Weddings are not about outdated traditions or the latest trends. If they want a dress that’s not white, who cares? If they don’t want an open bar, don’t force them to. If they feel like electronic invitations are sufficient, don’t pressure them into sending physical ones.

You should be asking your child what their dream day looks like, not telling them what your dream day for them looks like. The wedding is about two people deciding to spend the rest of their lives together. Stop making it more than that. 

Your “simple” request might be adding unnecessary stress.

Whether you think your request is warranted or not, any outside pressure can add to the stress that your child already feels during the planning process (and believe me, they already feel a lot of stress). They get so many opinions and requests from people who aren’t family, so why would you want to be the one to add on to the challenges of their wedding day?

Even the seemingly smallest request can be a wedge that you’re driving between you and your child. It shows them that you’re focused on yourself, instead of being focused on them. If you truly care about your child and their wedding, be careful not to ask for what YOU want and start asking what THEY need.

If you are a wedding guest:

All of these points above also apply to every individual attending the wedding. Whether you are a parent that’s not paying, a family member or friend in the wedding party, or simply a guest that is invited to attend (or not invited), you have absolutely no say in how the couple plans their wedding.  

Stop asking why you can’t bring your kids.

Stop asking for a plus one when you weren’t given one. 

Stop hinting that you want an invite if you haven’t been invited.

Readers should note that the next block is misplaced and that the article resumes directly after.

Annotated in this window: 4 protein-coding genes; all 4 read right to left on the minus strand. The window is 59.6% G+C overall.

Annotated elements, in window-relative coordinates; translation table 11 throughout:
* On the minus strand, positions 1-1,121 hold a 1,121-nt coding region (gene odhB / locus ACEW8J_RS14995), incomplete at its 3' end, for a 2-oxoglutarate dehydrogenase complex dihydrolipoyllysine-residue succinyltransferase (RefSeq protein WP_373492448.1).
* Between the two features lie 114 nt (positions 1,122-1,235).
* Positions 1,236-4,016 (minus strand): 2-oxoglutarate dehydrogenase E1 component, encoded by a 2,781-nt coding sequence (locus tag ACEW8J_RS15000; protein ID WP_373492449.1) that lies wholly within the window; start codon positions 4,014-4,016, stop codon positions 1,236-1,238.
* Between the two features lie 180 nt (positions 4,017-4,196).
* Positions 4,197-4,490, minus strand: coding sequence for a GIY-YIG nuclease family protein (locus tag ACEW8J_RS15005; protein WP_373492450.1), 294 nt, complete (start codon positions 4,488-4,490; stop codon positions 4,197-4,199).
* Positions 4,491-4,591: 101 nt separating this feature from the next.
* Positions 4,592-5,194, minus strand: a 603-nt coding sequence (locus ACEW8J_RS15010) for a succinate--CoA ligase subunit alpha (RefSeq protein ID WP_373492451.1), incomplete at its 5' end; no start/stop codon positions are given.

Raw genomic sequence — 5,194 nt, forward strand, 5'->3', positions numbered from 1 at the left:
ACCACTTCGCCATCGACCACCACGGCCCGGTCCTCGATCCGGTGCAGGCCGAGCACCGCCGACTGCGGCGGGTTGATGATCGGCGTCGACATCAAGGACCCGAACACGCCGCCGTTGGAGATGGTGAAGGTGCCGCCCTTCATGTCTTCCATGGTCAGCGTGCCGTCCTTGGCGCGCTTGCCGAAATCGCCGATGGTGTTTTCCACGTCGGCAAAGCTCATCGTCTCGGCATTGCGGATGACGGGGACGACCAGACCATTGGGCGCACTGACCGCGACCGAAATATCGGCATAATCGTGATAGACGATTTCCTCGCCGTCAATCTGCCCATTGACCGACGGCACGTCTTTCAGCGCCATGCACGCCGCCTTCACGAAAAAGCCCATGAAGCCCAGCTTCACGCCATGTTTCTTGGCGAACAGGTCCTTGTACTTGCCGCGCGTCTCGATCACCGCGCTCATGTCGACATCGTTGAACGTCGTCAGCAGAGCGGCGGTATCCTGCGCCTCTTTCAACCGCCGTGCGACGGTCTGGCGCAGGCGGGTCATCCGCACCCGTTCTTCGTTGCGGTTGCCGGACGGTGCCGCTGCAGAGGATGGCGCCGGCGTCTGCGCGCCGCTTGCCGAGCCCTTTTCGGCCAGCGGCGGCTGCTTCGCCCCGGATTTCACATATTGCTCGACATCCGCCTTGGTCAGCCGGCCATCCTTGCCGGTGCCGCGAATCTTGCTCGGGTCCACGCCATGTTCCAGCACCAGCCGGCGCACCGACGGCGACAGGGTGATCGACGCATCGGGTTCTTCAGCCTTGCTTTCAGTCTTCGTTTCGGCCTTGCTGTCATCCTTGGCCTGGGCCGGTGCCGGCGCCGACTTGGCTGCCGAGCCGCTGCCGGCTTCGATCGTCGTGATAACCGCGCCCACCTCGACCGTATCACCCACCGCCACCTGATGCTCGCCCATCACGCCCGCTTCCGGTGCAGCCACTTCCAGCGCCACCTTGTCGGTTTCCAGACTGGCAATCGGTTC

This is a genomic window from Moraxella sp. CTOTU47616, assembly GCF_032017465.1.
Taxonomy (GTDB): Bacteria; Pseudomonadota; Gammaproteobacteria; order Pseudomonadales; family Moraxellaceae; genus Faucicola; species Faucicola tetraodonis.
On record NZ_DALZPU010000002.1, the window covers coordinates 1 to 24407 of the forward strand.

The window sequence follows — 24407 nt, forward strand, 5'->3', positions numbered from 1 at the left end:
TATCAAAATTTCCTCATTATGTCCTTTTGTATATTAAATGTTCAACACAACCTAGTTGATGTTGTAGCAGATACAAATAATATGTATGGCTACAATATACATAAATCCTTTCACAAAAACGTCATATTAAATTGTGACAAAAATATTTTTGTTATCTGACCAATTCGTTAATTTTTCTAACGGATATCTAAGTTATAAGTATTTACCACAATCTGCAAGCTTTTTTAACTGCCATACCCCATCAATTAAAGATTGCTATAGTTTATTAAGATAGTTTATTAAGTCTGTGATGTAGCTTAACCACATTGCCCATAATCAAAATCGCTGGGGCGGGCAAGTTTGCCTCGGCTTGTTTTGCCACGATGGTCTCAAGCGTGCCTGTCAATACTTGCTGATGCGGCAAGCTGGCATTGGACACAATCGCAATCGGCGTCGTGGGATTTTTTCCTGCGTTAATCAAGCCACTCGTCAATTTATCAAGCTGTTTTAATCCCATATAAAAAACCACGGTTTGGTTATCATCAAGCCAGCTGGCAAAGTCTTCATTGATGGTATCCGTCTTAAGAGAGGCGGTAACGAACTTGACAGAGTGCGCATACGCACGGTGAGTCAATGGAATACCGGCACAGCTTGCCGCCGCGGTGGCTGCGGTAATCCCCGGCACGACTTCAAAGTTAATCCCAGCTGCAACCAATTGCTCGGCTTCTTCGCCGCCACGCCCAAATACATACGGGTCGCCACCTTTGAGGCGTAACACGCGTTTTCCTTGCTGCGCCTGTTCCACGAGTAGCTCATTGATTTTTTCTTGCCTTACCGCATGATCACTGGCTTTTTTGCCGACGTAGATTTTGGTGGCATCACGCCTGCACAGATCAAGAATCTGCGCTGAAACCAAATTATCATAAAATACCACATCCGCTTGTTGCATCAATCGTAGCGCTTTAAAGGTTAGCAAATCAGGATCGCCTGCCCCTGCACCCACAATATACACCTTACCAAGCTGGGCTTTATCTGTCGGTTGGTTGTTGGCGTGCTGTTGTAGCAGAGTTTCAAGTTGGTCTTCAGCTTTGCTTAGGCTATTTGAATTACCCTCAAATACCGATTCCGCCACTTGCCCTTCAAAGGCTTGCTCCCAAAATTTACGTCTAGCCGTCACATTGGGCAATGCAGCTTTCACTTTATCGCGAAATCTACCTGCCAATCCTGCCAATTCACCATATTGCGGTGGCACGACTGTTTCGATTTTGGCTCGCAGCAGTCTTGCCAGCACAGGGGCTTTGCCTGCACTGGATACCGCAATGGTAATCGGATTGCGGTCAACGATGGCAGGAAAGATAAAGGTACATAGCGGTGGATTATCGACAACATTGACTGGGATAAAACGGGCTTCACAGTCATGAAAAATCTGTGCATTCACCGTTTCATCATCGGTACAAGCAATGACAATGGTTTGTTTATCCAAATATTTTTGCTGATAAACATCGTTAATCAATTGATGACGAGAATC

Stop complaining about your dress or suit that they chose. 

Stop assuming you’re in the wedding party. 

Stop making passing comments about things you would do differently.

Nobody’s wedding is about anyone other than the couple getting married.

To the couple who feels stressed planning their wedding:

Dear couple, if you are reading this because you are getting married, and this hit way too close to home for you, we have a few suggestions on how to talk with your parents/guests about the things that we’ve listed above.

  1. However you decide to talk to them about this, we recommend doing it gently and thoughtfully. Remember that your parents love you and are giving money to you for your day. Be grateful, but also don’t let them push you around just because they are holding their money over your head.
  2. Write out what has been frustrating you before you chat with them, so you can remember everything you want to say. That way, your parent can’t dictate how the conversation goes or veer the discussion away from your main points. 
  3. Decide what is actually stressing you out or being forced on you and stick to those things. Don’t bring up arguments just to pick a fight. 
  4. Put your foot down on issues that really matter to both of you. Talk to your fiance about what has been bugging him/her. Consider sitting down together with your parents and explain how you’re feeling and how you think that can change. 
  5. And lastly, if they will not listen to you, you may have to decide to pay for the wedding yourselves. Having a less extravagant wedding that you love is WAY better than planning the wedding that your parents want.